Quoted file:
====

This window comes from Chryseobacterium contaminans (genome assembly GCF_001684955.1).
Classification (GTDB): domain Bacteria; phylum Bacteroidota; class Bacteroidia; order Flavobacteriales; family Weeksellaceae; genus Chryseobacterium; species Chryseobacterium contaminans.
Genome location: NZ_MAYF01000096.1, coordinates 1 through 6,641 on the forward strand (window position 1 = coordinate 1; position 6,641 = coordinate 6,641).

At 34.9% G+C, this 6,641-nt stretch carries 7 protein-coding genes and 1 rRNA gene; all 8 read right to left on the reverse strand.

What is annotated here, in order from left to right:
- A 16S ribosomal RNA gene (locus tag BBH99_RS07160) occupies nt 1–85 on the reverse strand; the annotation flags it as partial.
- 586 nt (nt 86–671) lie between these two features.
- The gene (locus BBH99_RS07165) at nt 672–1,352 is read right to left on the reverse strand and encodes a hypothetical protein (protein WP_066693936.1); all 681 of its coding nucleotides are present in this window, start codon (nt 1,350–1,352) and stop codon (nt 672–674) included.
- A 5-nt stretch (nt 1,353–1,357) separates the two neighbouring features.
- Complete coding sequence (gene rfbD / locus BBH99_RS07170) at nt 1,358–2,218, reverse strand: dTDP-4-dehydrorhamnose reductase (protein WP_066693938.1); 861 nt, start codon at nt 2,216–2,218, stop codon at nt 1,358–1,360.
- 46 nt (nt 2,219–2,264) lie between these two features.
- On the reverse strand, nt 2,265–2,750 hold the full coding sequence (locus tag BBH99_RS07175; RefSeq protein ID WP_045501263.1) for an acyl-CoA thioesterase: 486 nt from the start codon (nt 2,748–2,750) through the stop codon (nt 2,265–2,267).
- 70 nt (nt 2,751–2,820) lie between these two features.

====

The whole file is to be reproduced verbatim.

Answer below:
This window comes from Chryseobacterium contaminans (genome assembly GCF_001684955.1).
Classification (GTDB): domain Bacteria; phylum Bacteroidota; class Bacteroidia; order Flavobacteriales; family Weeksellaceae; genus Chryseobacterium; species Chryseobacterium contaminans.
Genome location: NZ_MAYF01000096.1, coordinates 1 through 6,641 on the forward strand (window position 1 = coordinate 1; position 6,641 = coordinate 6,641).

At 34.9% G+C, this 6,641-nt stretch carries 7 protein-coding genes and 1 rRNA gene; all 8 read right to left on the reverse strand.

What is annotated here, in order from left to right:
- A 16S ribosomal RNA gene (locus tag BBH99_RS07160) occupies nt 1–85 on the reverse strand; the annotation flags it as partial.
- 586 nt (nt 86–671) lie between these two features.
- The gene (locus BBH99_RS07165) at nt 672–1,352 is read right to left on the reverse strand and encodes a hypothetical protein (protein WP_066693936.1); all 681 of its coding nucleotides are present in this window, start codon (nt 1,350–1,352) and stop codon (nt 672–674) included.
- A 5-nt stretch (nt 1,353–1,357) separates the two neighbouring features.
- Complete coding sequence (gene rfbD / locus BBH99_RS07170) at nt 1,358–2,218, reverse strand: dTDP-4-dehydrorhamnose reductase (protein WP_066693938.1); 861 nt, start codon at nt 2,216–2,218, stop codon at nt 1,358–1,360.
- 46 nt (nt 2,219–2,264) lie between these two features.
- On the reverse strand, nt 2,265–2,750 hold the full coding sequence (locus tag BBH99_RS07175; RefSeq protein ID WP_045501263.1) for an acyl-CoA thioesterase: 486 nt from the start codon (nt 2,748–2,750) through the stop codon (nt 2,265–2,267).
- 70 nt (nt 2,751–2,820) lie between these two features.